Victims say identity
thieves also stole peace of mind
Doug Mason of Melbourne, Fla., fired off 100
letters. Kansan David Porter threw a high-profile fit. Leroy Thompson
of El Centro, Calif., worked for six months to restore his name.
His mother, Celia, gave up.
They're just a few of the 400,000 victims each
year of identity fraud. Here are their stories -- what they've endured,
how they fought back and how the crime still affects their lives.
Identity fraud blindsides you. It hits without warning and you
may never know why or how it happened.
"I have no idea how I became a victim," says
Porter, the victim of an impostor in Los Angeles. Why L.A.? Porter's
nonplussed. "Last time I was in Los Angeles, it was at the '84 Olympics.
I probably never will find out how it happened."
The Thompsons aren't certain how their identities
were stolen, but they suspect it happened during a burglary at the
auto dealership where Celia co-signed a loan with Leroy in 1992.
The dealer had them come in and redo their papers, telling them
they had been lost. Later they learned of the burglary.
Only Mason is certain: A thief stole his briefcase
during a business trip to Boston in January 1999. A Massachusetts
state trooper called Mason in March to tell him that a career criminal
had tried to open a cellular phone account in his name.
In each case, the thieves made a mess of their victims'
Porter's thief declared bankruptcy in Porter's
"I couldn't rent a car. I couldn't lease a car.
I couldn't get a home loan. I couldn't get anything," Porter says.
"Thank God, he didn't have my mother's maiden name or I'd have been
Mason's impostor opened several false accounts
from banks, credit unions and department stores and started spending.
"I expect in the next few months I'll be getting calls and finding
out additional things," Mason says.
Celia's impostor got to work immediately. She
purchased three cars and charged up 17 credit cards within weeks.
Celia found out about the theft when investigators came looking
for her at the Kmart store where she has worked for 23 years. She
had to show them her birth certificate to prove who she was.
"The investigators were looking for her for
the cars," she says.
The thief was more patient with Leroy, 36, lurking
in wait for a couple years while Leroy built up a good credit rating.
The phony Leroy then racked up more than $40,000 in debts.
fight for their good names
Mason went into action quickly after the state trooper gave him
the heads-up, writing about 100 letters in an effort to clear his
name and his credit. "So far I've been able to head everything off,"
Porter wasn't as lucky. After three years of
frustration and tirelessly working to repair his tarnished credit
record, he went to the Kansas state attorney general's office and
refused to leave until the matter was resolved. Two days later,
the credit bureaus removed the bankruptcy from his credit report.
He estimates he spent more than $5,000 in legal
fees, faxes and countless long-distance phone calls. A graduate
student at the time, Porter says he "damn near flunked out one semester"
as he fought to clear his name.
"You don't how it feels to sit there and be
completely hung out to dry," Porter says, the anger still sharp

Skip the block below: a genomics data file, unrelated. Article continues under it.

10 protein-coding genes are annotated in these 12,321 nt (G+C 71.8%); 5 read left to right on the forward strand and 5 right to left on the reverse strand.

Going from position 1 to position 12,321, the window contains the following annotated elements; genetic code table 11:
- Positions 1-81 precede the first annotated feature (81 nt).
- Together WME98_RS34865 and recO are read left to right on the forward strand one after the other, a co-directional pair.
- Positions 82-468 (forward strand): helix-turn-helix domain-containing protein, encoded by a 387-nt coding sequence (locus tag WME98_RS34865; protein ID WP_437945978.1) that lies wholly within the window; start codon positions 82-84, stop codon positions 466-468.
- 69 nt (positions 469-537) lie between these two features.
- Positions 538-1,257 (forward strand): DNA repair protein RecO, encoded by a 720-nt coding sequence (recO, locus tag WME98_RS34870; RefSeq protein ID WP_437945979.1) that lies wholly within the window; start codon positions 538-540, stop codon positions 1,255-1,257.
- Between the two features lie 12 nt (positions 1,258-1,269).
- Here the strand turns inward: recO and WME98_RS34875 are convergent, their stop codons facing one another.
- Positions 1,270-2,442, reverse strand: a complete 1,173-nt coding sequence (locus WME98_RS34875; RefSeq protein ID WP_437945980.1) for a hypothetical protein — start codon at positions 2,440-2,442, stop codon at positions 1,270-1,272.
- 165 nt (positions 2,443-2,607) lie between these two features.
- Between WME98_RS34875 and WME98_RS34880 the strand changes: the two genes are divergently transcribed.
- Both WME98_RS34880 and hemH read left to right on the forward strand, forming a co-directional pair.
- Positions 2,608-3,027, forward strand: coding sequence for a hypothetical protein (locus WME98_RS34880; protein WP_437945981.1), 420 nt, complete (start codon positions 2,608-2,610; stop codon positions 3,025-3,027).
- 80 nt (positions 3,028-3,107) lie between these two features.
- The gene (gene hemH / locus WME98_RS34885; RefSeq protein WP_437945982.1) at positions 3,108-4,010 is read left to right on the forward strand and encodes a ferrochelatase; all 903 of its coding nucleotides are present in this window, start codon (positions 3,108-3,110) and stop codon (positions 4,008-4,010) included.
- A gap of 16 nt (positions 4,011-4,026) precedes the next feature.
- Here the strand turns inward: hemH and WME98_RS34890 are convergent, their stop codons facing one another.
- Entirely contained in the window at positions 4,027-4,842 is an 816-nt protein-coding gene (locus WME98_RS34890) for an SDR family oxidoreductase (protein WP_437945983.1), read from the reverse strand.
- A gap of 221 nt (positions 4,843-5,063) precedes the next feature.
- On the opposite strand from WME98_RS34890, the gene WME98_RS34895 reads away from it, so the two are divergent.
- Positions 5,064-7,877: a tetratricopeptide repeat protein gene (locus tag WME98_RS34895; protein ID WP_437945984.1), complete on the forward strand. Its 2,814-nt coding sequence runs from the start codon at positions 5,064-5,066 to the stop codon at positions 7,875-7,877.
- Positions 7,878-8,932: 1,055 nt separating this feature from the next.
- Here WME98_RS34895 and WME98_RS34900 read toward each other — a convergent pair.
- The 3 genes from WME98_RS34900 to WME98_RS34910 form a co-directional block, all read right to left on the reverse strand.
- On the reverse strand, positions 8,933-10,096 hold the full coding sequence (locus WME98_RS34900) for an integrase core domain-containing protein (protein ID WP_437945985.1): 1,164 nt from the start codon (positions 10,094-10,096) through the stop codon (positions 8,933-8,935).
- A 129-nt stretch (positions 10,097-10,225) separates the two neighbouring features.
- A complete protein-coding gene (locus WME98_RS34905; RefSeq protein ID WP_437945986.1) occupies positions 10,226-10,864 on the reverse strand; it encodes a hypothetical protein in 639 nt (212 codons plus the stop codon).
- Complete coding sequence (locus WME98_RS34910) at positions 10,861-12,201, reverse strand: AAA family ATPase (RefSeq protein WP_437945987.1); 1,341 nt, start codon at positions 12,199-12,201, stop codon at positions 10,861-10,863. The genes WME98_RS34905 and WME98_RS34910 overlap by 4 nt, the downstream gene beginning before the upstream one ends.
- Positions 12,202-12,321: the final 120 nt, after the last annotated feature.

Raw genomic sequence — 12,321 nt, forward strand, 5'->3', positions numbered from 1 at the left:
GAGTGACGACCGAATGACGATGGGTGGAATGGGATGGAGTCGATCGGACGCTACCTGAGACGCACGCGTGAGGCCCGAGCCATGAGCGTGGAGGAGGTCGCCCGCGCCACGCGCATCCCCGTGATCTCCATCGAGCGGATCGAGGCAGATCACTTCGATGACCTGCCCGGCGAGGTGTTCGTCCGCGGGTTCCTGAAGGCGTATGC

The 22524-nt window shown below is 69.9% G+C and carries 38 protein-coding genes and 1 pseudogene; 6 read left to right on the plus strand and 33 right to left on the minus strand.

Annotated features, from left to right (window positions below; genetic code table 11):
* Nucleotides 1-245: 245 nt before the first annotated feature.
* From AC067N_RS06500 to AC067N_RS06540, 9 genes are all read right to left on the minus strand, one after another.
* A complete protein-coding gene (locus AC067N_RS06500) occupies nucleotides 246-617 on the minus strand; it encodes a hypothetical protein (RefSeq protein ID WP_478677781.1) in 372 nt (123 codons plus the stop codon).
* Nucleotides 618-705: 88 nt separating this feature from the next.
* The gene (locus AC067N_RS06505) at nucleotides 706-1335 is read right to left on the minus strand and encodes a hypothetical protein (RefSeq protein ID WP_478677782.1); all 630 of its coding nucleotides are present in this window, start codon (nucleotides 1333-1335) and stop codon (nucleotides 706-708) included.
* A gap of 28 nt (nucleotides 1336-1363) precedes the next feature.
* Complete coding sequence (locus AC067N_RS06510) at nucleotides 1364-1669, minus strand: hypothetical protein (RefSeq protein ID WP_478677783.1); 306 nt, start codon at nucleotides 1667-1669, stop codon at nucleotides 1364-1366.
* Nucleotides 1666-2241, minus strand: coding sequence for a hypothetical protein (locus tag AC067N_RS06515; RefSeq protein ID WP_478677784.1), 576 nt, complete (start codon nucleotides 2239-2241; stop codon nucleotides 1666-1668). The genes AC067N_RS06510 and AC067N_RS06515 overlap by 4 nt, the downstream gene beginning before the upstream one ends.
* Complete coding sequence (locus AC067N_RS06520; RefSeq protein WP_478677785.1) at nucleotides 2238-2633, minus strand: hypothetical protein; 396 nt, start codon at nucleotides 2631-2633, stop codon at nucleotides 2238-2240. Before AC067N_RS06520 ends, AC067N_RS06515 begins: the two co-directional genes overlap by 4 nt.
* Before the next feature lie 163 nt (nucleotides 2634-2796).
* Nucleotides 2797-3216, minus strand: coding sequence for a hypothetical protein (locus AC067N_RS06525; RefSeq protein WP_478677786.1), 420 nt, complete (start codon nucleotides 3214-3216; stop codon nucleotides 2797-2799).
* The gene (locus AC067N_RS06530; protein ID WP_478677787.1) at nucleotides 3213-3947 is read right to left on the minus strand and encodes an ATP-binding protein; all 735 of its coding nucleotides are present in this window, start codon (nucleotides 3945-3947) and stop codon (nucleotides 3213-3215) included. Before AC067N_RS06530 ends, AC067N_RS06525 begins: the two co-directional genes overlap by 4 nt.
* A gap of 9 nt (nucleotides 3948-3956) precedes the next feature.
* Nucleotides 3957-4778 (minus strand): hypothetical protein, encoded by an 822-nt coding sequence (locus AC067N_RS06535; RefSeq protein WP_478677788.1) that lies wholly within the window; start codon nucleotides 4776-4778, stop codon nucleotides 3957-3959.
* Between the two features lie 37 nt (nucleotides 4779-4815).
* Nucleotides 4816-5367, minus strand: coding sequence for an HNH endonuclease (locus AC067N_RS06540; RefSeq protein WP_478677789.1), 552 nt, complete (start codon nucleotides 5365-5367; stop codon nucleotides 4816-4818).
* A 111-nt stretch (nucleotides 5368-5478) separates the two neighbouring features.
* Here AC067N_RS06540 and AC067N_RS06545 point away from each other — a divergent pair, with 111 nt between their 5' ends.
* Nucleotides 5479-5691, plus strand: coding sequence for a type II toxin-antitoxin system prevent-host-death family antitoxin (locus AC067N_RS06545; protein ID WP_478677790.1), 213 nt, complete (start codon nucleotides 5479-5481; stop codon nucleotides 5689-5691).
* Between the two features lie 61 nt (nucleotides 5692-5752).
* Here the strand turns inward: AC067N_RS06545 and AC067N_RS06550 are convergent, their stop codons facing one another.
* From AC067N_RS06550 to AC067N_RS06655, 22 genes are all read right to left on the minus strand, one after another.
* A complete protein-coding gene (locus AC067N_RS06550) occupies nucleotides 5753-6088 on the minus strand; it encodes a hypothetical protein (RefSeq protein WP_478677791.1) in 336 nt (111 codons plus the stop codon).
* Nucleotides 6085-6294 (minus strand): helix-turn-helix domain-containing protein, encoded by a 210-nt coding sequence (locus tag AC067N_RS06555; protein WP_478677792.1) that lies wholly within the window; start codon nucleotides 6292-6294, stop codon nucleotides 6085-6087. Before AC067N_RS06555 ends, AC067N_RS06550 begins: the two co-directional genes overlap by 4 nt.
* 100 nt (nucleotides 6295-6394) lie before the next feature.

Leroy Thompson worked six months and was able
to clear his name, but his mother, weary of battling bureaucracy,
simply gave up hope of obtaining credit.
"It never got cleared up because no one would
listen to me," says Thompson, a native of Mexico who speaks English
as a second language.
"Three or four years ago, I gave up. All I was
getting was headaches."
Battling a sometimes-creaky financial bureaucracy
left all of them weary and frustrated.
"What greater theft is there than stealing one's
identity?" Mason says.
Porter felt victimized by the theft and by the
law enforcement and credit establishments.
" I felt like some kind of rape victim and no
one gave a s---."
they protect themselves now
All of the victims have become sharply aware of guarding their identities.
They've changed their habits and urge others to do the same.
"My checks only have my name on them," Celia
Thompson says. If anyone wants more information, "They can ask me."
When they do ask, she gives them the quiet treatment.
"If they ask for a driver's license number or Social Security number,
whisper. Make sure the person behind you is not listening," she
One of Porter's solutions has sharp teeth. "Everything
I get in the mail with a number on it I shred," he says. "My phone's
unlisted. My car's not even in my name."
Celia Thompson doctors her garbage, too. "When
you get anything in the mail make sure you cut it up," she says.
"I get a pair of scissors and cut this way and that way and every
Porter says, "If you're a victim, hang in there.
You can get it cleared up but it's going to be a long, long road."
To the victims, the most frightening aspect of identity theft is
that if they do all the right things -- writing the creditors, filing
the paperwork, making the follow-up phone calls -- and finally clear
their names, that sets them up to be victims again. After all, the
thieves still have their identities and a newly cleansed credit
record could be all the invitation a crook needs to trash the victim's
good name again.
Adds Leroy Thompson, "I worry that some day
he's going to turn around and start doing it again."
Mason fears it could get even worse. "This guy's
a career criminal," Mason says. "There's always the possibility
of criminal activity being added to your record -- that would be
Porter shares the restless feeling.
"I don't feel safe at all. I'm totally paranoid.
I can be victimized any day, any time. This could all happen all
-- Posted: May 17, 1999